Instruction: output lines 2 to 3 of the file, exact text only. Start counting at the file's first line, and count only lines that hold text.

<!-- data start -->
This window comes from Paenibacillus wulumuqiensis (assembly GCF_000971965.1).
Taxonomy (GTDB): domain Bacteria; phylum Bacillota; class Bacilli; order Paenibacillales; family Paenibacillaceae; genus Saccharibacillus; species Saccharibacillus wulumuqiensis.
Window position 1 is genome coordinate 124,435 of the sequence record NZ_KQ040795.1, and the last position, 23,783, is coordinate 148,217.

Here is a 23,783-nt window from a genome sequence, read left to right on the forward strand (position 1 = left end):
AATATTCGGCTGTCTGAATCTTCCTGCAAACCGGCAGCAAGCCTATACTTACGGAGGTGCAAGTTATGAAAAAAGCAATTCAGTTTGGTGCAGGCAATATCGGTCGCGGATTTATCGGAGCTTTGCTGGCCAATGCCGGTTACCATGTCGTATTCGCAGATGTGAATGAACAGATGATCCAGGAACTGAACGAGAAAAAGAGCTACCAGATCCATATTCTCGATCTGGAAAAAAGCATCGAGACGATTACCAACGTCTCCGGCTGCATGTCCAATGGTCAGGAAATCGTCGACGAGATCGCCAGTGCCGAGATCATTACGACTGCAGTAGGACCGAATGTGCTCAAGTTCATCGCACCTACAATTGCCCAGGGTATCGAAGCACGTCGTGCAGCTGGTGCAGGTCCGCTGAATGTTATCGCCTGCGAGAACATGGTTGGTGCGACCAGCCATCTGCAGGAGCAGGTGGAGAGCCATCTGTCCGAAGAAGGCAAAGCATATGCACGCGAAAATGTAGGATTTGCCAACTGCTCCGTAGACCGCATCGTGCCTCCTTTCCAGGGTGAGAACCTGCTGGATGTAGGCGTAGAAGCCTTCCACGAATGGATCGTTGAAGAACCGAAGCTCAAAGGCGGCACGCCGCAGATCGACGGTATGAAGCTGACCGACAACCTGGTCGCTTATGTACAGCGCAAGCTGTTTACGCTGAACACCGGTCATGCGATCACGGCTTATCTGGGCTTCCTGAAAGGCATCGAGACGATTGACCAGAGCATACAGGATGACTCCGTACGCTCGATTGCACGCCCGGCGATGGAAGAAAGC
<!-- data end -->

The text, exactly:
Taxonomy (GTDB): domain Bacteria; phylum Bacillota; class Bacilli; order Paenibacillales; family Paenibacillaceae; genus Saccharibacillus; species Saccharibacillus wulumuqiensis.
Window position 1 is genome coordinate 124,435 of the sequence record NZ_KQ040795.1, and the last position, 23,783, is coordinate 148,217.